Acceptance of gay sex and pre-marital relationships has fallen for the first time in decades in the UK, but the media is insistent on blaming the wrong people for intolerance.
The annual British Social Attitudes (BSA) survey has found that 74 percent believe that sex before marriage is “not wrong at all,” a percentage point less than last year, and 66 percent of adults say the same about same-sex relationships. While the declines are marginal and the numbers remain near historic peaks, the last time Britain grew less tolerant of homosexuals was during the AIDS panic of the late 1980s, and researchers state that openness has “plateaued” after years of rapid growth.
If in doubt, blame Brexit
The left-of-center media took no time to identify the reasons: the Guardian’s article on the subject features “Ukip, the Brexit party and the European Research Group (ERG) of Conservative MPs,” Arlene Foster of Northern Ireland’s DUP, “senior Conservative politicians including Andrea Leadsom and Esther McVey” and singles out Jacob Rees-Mogg, even though he doesn’t actually oppose same-sex relationships. In any case, one is left wondering why millions of Britons are suddenly taking their social cues from a Catholic father-of-six raised in a stately home by his devoted nanny. The Independent goes through much of the same list, throwing Theresa May and Boris Johnson into the mix, while on Sky News an LGBT activist said that Brexit had “emboldened” social conservatives.
A more sophisticated thesis claims there is a backlash against the rapid progress of LGBT rights and other liberal causes that have become visible everywhere from shop fronts to street parades to politicians’ lapels, and sites that have left comments on are full of opinions from those claiming to be sick of alternative lifestyles “rammed down their throats.” As recently as 2012, fewer than half of Britons told the same survey that there was nothing wrong with homosexual relationships, so perhaps some of the defections to the rainbow flag may have been fleeting.
But the more obvious answer appears to be hiding in plain sight, in black and white, in the survey itself.
For example, fewer Catholics (82 percent) believe that premarital sex is “rarely wrong” or “not wrong at all” compared to those who do not follow any religion (93 percent). But the real social conservatives are not the old or the Christians, but a grouping of “Non-Christians” only 35 percent of whom believe that sex before marriage is acceptable.
The picture is likely the same for same-sex relationships, though for reasons unknown the survey withholds a detailed breakdown of who exactly is against gay sex. But using the figures of 2016, which are available, only 30 percent of those non-Christians make allowances for LGBT couples – with acceptance rates 20 to 30 percent lower than Christian denominations, and even further behind atheists. Even if that number has improved against the overall trend, the group likely remains laggards. When LGBT advocates talk of a hardened rump that won’t fall in with other social trends, this is who they should mean.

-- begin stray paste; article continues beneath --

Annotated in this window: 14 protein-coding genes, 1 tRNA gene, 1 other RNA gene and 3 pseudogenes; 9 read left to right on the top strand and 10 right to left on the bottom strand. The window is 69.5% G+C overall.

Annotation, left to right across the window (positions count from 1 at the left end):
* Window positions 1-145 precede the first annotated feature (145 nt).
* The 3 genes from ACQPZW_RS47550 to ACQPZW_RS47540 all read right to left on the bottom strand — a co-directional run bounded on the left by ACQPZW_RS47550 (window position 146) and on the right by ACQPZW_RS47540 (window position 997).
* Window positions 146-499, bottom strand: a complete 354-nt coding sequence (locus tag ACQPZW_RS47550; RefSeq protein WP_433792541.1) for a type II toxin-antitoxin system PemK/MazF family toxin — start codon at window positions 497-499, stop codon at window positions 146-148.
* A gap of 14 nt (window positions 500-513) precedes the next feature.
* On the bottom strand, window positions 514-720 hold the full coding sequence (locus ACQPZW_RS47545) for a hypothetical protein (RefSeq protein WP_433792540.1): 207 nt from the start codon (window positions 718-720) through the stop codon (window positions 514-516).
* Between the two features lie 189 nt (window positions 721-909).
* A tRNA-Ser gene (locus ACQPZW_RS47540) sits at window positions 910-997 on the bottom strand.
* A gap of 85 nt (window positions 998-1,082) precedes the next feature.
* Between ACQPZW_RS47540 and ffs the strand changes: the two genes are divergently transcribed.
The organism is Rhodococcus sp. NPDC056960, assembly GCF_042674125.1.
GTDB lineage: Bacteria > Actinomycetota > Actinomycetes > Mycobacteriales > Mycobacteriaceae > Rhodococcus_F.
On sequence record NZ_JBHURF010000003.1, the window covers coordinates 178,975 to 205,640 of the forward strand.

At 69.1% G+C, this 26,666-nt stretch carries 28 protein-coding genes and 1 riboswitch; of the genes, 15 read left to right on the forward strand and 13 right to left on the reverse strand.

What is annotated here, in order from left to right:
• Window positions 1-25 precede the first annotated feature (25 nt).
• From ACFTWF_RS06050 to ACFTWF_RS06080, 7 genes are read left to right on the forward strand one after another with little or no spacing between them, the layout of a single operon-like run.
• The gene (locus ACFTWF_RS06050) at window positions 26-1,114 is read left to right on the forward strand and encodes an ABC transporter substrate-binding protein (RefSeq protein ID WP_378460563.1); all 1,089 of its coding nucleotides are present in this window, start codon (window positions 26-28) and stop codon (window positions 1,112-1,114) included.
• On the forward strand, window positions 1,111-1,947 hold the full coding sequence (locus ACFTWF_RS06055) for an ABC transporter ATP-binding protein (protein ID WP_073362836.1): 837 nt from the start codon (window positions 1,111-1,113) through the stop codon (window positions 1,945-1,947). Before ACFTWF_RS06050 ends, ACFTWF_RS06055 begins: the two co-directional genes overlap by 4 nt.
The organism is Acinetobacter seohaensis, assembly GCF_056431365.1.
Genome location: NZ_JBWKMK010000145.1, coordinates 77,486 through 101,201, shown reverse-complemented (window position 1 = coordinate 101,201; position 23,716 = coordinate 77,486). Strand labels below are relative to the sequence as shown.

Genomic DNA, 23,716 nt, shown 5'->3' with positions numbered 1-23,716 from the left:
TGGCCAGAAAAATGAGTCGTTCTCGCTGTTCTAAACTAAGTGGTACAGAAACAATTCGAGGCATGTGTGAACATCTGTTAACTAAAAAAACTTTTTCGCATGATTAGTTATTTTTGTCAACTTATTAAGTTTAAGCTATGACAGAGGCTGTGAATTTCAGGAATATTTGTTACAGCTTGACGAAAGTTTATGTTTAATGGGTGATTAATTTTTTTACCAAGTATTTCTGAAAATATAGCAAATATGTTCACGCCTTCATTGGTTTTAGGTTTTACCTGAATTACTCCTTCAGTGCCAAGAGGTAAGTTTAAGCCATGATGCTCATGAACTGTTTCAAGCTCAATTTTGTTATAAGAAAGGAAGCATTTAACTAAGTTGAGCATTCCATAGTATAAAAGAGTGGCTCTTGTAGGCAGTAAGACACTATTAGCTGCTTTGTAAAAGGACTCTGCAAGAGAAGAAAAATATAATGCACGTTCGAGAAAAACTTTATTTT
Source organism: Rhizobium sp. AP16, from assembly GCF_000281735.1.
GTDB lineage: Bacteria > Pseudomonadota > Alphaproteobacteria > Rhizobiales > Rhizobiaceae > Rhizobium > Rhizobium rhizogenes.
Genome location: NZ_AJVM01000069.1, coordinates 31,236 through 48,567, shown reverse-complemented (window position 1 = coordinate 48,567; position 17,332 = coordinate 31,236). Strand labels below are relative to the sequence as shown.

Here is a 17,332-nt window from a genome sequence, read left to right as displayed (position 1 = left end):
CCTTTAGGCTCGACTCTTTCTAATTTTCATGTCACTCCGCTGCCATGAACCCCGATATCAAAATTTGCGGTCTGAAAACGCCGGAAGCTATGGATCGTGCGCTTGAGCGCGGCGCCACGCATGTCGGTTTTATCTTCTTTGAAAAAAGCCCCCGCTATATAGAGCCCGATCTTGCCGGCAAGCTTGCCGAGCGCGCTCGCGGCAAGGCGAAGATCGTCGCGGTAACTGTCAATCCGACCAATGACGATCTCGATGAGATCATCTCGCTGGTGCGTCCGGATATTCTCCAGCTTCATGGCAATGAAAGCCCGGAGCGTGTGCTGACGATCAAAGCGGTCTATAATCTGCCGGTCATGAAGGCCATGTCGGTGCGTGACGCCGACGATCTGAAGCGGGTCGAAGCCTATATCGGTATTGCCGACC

So, who are these statistically interesting outliers? In the majority of cases, Muslims, with significantly smaller Hindu, Sikh and Jewish groups.
Using data from the BSA survey itself, the proportion of Muslims has doubled in the past decade alone from 3 to 6 percent. Government statistics estimate that there are over 3.3 million Muslims in the UK, more than twice as many as in 2001, with the real number thought to be higher as many migrants are not counted in such figures.
It might not seem like a lot, but if this group is radically different in its social attitudes it is enough to put a dent in the steady line of progress for tolerance, as it grows proportionally bigger.
Other than the specific example of parents in Birmingham schools protesting against a new pro-LGBT curriculum, there is no acknowledgement of the impact of Muslims as such, or of their changing demographics on overall British attitudes in any of the reports. Similarly, the Independent writer talks about “an atmosphere of hostility creeping into our lives” and complains that he has “been subjected to a huge number of homophobic comments recently and several friends of mine have been assaulted or attacked” but doesn’t reveal who is behind these aggressive acts in London, a city with the highest “non-Christian” population.
It is understandable that liberal outlets prefer not to turn homophobia and social conservatism into social stigmas for the Islamic, Hindu or Sikh minorities, their political allies in theory and fellow Labour voters in practice. But with the number of Muslims predicted to as much as treble in three decades, it may be counter-productive for social liberals to scapegoat some phantom Christian fundamentalists from the past, while averting their eyes from the source of real intolerance of the present.
By Igor Ogorodnev
Igor Ogorodnev is a Russian-British journalist, who has worked at RT since 2007 as a correspondent, editor and writer.